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Cooperative Learning and Enhanced Communication: Effects on Student Performance, Retention, and Attitudes in General Chemistry

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Florida State University, Tallahassee, FL 32306
Cite this: J. Chem. Educ. 1995, 72, 9, 793
Publication Date (Print):September 1, 1995
https://doi.org/10.1021/ed072p793
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Abstract

This report discusses the retention and performance of three sections of general chemistry that utilized different levels of cooperative learning and enhanced communication. The structured cooperative section (S-coop) required that students belonged to study groups, had group homework and group quizzes and had course credit driven electronic mail. The unstructured cooperative section (U-coop) encouraged students to form optional informal groups and provided for optional enhanced communication by paper mail. The control section used a standard lecture format without any cooperative learning or enhanced communication options. The student retention (C or better) was S-coop 85 %, U-coop 76 %, and Control 59 % (all differences were statistically significant). On the final exam the percent correct for common questions was S-coop 58%, U-coop 60%, and Control 55%. Adjusted for the difference in retention there was no significant difference between the two cooperative sections. The results of the Student Instructional Rating System for the three sections had the following percentage of students agreeing that the instructor was an effective teacher: S-coop 74%; U-coop 99%; and Control 80%. In all cases the differences were statistically significant. We conclude that a structured cooperative learning environment with enhanced communication can improve overall student retention and performance in general chemistry.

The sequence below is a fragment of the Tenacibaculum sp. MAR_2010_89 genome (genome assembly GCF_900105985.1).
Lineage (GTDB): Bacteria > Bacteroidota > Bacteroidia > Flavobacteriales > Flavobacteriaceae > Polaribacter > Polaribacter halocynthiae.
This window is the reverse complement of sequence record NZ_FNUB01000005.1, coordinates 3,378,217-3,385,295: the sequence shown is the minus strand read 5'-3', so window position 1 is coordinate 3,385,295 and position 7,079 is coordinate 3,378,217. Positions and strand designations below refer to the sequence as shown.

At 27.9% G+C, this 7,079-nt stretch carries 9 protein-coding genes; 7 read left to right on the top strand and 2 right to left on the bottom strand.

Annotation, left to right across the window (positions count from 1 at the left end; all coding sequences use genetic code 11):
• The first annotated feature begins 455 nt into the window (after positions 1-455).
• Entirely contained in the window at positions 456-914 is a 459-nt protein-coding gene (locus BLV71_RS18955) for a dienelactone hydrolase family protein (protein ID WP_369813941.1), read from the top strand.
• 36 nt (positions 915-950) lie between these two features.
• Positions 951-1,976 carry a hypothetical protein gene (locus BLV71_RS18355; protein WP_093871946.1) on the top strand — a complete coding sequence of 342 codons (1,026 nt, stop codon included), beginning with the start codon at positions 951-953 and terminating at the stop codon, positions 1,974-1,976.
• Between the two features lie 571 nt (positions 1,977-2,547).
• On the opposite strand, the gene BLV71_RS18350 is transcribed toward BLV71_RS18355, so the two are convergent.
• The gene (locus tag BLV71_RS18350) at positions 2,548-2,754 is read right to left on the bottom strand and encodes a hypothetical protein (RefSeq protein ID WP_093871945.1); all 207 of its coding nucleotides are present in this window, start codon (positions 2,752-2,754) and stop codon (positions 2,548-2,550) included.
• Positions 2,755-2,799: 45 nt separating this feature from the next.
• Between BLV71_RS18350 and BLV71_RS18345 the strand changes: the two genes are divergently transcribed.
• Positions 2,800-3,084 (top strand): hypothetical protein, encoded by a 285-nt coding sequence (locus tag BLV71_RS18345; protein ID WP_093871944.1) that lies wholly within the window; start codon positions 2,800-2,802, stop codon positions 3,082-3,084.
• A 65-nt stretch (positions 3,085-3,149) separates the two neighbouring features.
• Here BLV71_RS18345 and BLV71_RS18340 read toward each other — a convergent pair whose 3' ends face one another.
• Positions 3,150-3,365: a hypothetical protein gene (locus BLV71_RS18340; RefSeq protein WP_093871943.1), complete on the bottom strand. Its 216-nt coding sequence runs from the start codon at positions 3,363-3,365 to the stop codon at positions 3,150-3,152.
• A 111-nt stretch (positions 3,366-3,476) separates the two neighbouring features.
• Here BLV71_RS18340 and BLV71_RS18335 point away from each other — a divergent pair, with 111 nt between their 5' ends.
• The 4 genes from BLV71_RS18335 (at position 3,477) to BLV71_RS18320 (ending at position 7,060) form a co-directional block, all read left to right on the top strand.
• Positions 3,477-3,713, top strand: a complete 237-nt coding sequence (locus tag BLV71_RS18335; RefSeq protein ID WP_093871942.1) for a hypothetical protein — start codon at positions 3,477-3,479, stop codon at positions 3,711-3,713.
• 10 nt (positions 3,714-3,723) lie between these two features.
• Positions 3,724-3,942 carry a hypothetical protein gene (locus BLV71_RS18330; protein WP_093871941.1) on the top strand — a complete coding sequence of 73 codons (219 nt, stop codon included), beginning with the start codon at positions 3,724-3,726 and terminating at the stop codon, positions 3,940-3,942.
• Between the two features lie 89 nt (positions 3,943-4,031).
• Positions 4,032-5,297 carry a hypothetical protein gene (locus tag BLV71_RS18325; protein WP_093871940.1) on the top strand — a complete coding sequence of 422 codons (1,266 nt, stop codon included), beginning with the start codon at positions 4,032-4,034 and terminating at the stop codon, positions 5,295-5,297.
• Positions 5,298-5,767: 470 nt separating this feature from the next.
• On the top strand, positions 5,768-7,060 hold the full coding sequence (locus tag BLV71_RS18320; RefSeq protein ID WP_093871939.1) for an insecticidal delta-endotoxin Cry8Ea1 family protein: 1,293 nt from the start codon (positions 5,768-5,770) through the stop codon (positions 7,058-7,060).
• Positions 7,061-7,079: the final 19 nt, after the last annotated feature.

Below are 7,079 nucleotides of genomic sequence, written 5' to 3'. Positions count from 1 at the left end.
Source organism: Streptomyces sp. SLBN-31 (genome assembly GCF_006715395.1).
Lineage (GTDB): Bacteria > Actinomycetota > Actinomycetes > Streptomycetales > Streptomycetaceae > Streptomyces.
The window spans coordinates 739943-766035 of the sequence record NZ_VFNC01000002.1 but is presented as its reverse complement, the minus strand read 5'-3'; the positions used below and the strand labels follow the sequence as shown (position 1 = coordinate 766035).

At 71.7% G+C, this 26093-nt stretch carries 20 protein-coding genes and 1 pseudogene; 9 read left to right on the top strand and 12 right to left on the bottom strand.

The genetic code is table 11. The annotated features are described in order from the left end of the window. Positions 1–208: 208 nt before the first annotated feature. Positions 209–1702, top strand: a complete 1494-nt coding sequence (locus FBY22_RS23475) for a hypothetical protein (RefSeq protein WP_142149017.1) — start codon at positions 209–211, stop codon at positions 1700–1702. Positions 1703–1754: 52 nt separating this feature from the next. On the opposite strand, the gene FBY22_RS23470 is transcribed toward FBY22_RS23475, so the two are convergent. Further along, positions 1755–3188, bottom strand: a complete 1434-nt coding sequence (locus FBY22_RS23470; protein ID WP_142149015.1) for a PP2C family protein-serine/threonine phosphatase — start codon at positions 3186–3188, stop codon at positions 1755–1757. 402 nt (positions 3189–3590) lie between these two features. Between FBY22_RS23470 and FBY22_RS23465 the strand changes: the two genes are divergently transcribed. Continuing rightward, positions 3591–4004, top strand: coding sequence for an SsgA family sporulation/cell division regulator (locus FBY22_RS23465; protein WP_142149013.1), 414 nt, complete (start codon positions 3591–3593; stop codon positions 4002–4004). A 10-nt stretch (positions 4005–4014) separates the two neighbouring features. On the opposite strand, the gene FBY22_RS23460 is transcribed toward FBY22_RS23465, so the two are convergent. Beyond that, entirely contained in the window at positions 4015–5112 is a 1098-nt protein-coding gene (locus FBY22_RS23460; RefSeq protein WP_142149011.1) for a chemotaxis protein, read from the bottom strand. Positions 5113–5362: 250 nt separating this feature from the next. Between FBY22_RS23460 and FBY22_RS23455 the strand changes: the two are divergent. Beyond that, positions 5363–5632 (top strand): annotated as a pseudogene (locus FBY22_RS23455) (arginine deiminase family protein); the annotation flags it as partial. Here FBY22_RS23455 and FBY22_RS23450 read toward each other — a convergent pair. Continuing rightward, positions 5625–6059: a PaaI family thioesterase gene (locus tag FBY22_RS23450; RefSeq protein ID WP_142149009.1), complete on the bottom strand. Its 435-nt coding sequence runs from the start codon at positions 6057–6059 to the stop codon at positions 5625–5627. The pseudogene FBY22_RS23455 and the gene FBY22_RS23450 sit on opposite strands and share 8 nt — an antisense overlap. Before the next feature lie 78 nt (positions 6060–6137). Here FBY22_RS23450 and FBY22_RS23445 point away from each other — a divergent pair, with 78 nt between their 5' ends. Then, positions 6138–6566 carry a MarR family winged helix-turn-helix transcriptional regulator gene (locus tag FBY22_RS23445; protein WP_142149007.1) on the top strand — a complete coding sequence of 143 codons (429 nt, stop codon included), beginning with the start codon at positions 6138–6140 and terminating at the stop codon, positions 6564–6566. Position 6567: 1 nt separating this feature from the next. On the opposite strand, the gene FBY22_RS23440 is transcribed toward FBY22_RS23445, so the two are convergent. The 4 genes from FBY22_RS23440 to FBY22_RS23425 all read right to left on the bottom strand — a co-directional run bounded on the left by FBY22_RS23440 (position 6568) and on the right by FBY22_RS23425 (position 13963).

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  32. Sara J. Penhale. Cooperative Learning Using Chemical Literature. Science & Technology Libraries 1998, 16 (3-4) , 69-87. https://doi.org/10.1300/J122v16n03_05

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